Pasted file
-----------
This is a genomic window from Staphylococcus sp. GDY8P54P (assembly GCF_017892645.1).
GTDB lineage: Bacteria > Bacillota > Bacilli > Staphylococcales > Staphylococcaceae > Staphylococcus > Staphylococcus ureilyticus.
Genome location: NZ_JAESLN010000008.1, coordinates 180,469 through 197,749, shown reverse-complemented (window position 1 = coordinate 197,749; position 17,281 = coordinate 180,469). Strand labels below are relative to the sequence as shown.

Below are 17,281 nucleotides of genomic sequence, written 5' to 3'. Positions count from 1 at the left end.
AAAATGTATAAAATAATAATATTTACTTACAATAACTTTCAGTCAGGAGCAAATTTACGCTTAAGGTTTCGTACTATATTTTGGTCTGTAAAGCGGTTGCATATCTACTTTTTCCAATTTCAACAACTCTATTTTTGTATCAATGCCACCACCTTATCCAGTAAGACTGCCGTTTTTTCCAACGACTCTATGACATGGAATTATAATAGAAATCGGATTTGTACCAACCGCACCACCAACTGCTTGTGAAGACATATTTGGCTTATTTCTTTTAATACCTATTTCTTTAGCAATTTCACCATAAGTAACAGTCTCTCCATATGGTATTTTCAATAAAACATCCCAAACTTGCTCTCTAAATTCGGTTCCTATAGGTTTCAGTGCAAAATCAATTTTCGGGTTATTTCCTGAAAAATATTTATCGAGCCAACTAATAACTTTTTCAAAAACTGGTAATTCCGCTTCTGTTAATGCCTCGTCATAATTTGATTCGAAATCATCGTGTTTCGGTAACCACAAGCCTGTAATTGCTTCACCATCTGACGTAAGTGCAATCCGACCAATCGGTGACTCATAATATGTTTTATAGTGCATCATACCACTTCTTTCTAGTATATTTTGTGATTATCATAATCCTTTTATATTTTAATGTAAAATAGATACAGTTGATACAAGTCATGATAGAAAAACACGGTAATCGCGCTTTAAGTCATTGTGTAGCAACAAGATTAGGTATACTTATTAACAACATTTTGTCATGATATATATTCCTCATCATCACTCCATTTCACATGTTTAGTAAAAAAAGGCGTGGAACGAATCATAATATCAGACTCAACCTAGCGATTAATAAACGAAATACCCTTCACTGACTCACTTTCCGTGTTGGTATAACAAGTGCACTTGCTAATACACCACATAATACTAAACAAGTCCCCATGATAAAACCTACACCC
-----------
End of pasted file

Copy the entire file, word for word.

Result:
This is a genomic window from Staphylococcus sp. GDY8P54P (assembly GCF_017892645.1).
GTDB lineage: Bacteria > Bacillota > Bacilli > Staphylococcales > Staphylococcaceae > Staphylococcus > Staphylococcus ureilyticus.
Genome location: NZ_JAESLN010000008.1, coordinates 180,469 through 197,749, shown reverse-complemented (window position 1 = coordinate 197,749; position 17,281 = coordinate 180,469). Strand labels below are relative to the sequence as shown.

Below are 17,281 nucleotides of genomic sequence, written 5' to 3'. Positions count from 1 at the left end.
AAAATGTATAAAATAATAATATTTACTTACAATAACTTTCAGTCAGGAGCAAATTTACGCTTAAGGTTTCGTACTATATTTTGGTCTGTAAAGCGGTTGCATATCTACTTTTTCCAATTTCAACAACTCTATTTTTGTATCAATGCCACCACCTTATCCAGTAAGACTGCCGTTTTTTCCAACGACTCTATGACATGGAATTATAATAGAAATCGGATTTGTACCAACCGCACCACCAACTGCTTGTGAAGACATATTTGGCTTATTTCTTTTAATACCTATTTCTTTAGCAATTTCACCATAAGTAACAGTCTCTCCATATGGTATTTTCAATAAAACATCCCAAACTTGCTCTCTAAATTCGGTTCCTATAGGTTTCAGTGCAAAATCAATTTTCGGGTTATTTCCTGAAAAATATTTATCGAGCCAACTAATAACTTTTTCAAAAACTGGTAATTCCGCTTCTGTTAATGCCTCGTCATAATTTGATTCGAAATCATCGTGTTTCGGTAACCACAAGCCTGTAATTGCTTCACCATCTGACGTAAGTGCAATCCGACCAATCGGTGACTCATAATATGTTTTATAGTGCATCATACCACTTCTTTCTAGTATATTTTGTGATTATCATAATCCTTTTATATTTTAATGTAAAATAGATACAGTTGATACAAGTCATGATAGAAAAACACGGTAATCGCGCTTTAAGTCATTGTGTAGCAACAAGATTAGGTATACTTATTAACAACATTTTGTCATGATATATATTCCTCATCATCACTCCATTTCACATGTTTAGTAAAAAAAGGCGTGGAACGAATCATAATATCAGACTCAACCTAGCGATTAATAAACGAAATACCCTTCACTGACTCACTTTCCGTGTTGGTATAACAAGTGCACTTGCTAATACACCACATAATACTAAACAAGTCCCCATGATAAAACCTACACCC